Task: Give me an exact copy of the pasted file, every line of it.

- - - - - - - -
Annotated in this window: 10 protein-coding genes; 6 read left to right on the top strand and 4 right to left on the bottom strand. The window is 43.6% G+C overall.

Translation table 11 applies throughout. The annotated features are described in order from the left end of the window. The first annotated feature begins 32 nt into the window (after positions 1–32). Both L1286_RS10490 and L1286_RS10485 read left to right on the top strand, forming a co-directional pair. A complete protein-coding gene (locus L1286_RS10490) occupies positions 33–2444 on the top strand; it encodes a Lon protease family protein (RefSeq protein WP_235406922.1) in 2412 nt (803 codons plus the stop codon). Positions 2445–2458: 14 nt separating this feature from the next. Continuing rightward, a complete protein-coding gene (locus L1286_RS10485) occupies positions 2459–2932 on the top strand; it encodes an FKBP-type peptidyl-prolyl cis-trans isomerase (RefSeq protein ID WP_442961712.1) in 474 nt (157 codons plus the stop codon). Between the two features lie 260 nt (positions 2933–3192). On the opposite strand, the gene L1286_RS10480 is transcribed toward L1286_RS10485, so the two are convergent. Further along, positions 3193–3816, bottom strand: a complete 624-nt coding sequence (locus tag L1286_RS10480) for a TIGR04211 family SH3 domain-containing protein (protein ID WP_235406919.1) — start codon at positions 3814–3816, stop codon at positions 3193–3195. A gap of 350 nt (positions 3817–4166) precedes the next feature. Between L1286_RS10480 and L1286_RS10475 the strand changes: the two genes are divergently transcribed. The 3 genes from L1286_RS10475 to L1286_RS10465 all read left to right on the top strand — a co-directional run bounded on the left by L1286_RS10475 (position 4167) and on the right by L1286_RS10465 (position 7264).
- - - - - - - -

Annotated in this window: 10 protein-coding genes; 6 read left to right on the top strand and 4 right to left on the bottom strand. The window is 43.6% G+C overall.

Translation table 11 applies throughout. The annotated features are described in order from the left end of the window. The first annotated feature begins 32 nt into the window (after positions 1–32). Both L1286_RS10490 and L1286_RS10485 read left to right on the top strand, forming a co-directional pair. A complete protein-coding gene (locus L1286_RS10490) occupies positions 33–2444 on the top strand; it encodes a Lon protease family protein (RefSeq protein WP_235406922.1) in 2412 nt (803 codons plus the stop codon). Positions 2445–2458: 14 nt separating this feature from the next. Continuing rightward, a complete protein-coding gene (locus L1286_RS10485) occupies positions 2459–2932 on the top strand; it encodes an FKBP-type peptidyl-prolyl cis-trans isomerase (RefSeq protein ID WP_442961712.1) in 474 nt (157 codons plus the stop codon). Between the two features lie 260 nt (positions 2933–3192). On the opposite strand, the gene L1286_RS10480 is transcribed toward L1286_RS10485, so the two are convergent. Further along, positions 3193–3816, bottom strand: a complete 624-nt coding sequence (locus tag L1286_RS10480) for a TIGR04211 family SH3 domain-containing protein (protein ID WP_235406919.1) — start codon at positions 3814–3816, stop codon at positions 3193–3195. A gap of 350 nt (positions 3817–4166) precedes the next feature. Between L1286_RS10480 and L1286_RS10475 the strand changes: the two genes are divergently transcribed. The 3 genes from L1286_RS10475 to L1286_RS10465 all read left to right on the top strand — a co-directional run bounded on the left by L1286_RS10475 (position 4167) and on the right by L1286_RS10465 (position 7264).